Facebook got off easy, says Windsor MP
A local Member of Parliament has renewed calls for a digital bill of rights in light of a settlement by a social media giant.
Windsor West MP Brian Masse, the NDP’s critic for innovation, science, economic development, urged the minority Liberal government in Ottawa to consider a total modernization of Canada’s laws regarding consumer protection, privacy, and competition.
The call for reform comes after Facebook paid the Competition Bureau over $9 million to settle a Canadian probe of privacy laws. In contrast, the Federal Trade Commission (FTC) in the United States ordered the social media pioneer to pay $5 billion for the same issues.
“This is just another example of more significant enforcement actions by U.S. regulators which highlights the deficiencies and shortcomings of our outdated and inadequate regulations and laws,” said Masse in a media release. “I have proposed reforms and introduced a digital bill of rights. The Liberals have done nothing for four years while the data breaches and the privacy violations have become almost routine occurrences and the meaningless fines become just a cost of doing business.”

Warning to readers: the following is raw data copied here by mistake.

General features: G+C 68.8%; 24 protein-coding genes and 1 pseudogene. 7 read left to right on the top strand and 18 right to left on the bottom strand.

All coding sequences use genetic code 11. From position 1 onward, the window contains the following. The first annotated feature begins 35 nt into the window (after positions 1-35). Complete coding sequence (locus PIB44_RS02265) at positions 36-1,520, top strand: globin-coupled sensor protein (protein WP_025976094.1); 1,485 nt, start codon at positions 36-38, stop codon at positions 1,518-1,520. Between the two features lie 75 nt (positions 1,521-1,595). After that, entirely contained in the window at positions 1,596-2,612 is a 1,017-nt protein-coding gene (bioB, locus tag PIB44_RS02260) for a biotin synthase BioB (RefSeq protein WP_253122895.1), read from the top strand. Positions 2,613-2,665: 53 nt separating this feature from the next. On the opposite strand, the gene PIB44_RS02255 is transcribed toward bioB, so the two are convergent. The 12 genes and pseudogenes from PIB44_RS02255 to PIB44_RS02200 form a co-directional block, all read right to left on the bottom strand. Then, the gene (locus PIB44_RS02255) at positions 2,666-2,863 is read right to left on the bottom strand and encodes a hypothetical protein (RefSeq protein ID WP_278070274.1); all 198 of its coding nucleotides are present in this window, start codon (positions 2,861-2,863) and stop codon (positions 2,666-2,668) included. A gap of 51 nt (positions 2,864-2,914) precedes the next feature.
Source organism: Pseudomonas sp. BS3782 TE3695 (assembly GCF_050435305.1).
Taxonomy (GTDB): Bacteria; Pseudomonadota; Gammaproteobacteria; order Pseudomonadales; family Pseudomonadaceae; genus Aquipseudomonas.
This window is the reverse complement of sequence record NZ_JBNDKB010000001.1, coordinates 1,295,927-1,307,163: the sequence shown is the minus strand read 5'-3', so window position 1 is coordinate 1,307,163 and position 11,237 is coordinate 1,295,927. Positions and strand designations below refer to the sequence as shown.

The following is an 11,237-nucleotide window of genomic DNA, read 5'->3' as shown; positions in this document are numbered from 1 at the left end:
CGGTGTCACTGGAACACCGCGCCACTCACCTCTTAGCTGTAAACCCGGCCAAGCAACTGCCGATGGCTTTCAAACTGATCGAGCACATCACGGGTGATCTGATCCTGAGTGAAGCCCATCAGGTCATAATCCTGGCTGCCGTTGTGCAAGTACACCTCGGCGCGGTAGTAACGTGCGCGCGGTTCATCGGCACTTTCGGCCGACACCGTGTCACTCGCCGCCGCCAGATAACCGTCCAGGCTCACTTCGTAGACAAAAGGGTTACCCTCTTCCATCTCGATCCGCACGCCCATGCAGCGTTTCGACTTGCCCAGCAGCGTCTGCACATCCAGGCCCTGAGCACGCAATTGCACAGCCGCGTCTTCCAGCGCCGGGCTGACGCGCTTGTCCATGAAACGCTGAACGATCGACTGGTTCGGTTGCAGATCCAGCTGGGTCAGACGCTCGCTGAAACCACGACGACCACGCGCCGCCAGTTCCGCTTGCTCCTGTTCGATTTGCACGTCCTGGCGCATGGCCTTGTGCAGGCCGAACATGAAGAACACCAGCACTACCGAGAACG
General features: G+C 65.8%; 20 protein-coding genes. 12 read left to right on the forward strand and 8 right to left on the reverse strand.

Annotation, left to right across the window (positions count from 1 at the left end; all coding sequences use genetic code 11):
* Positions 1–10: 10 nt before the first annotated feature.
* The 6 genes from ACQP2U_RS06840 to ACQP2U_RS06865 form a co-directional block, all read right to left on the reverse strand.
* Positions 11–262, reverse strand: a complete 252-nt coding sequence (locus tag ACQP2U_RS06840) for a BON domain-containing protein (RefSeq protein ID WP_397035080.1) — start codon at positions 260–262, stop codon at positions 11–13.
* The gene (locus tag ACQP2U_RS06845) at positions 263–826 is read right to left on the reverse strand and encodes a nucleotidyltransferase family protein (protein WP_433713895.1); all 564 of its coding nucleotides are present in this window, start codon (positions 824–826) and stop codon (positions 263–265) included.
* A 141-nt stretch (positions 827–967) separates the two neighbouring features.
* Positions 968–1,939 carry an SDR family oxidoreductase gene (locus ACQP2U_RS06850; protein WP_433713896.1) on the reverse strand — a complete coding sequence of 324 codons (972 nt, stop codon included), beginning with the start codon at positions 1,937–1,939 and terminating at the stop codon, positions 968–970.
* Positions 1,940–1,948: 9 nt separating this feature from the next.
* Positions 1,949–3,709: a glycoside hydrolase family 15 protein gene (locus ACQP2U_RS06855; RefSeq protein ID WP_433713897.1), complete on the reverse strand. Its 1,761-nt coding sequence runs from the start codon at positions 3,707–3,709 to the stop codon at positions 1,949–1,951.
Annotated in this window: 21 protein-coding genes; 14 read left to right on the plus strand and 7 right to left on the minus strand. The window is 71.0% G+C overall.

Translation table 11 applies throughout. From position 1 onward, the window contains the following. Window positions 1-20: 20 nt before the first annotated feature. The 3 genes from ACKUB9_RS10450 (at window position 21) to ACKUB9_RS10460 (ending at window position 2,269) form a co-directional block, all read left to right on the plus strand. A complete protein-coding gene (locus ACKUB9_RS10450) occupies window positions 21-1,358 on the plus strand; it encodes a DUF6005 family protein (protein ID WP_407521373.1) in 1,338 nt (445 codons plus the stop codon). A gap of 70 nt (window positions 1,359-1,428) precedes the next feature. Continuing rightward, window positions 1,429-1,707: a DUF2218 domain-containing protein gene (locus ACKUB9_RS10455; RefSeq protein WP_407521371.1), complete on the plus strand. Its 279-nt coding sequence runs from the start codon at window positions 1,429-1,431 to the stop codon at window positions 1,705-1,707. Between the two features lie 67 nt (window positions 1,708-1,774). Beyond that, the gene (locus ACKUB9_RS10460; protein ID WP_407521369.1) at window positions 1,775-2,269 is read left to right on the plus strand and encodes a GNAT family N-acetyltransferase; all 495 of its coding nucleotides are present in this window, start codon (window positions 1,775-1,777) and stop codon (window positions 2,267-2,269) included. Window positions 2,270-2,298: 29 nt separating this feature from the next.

The bureau ruling found that Facebook made false or misleading claims about how much control Canadians had over the privacy of their personal information. In his release, Masse pointed out that Facebook made a $4 billion profit in the first quarter of 2020.
Masse had previously asked for consumer reform after credit reporting company Equifax was fined $600 million in the U.S. for a data breach, but faced no penalty in Canada.
“What is a stark contrast is that the U.S. is considering even more stringent regulations and oversight while the Liberals have done nothing in more than four years,” said Masse.
Masse had originally introduced a Private Member’s Bill, M-175, in April 2018. It has yet to come up for action in the current Parliament.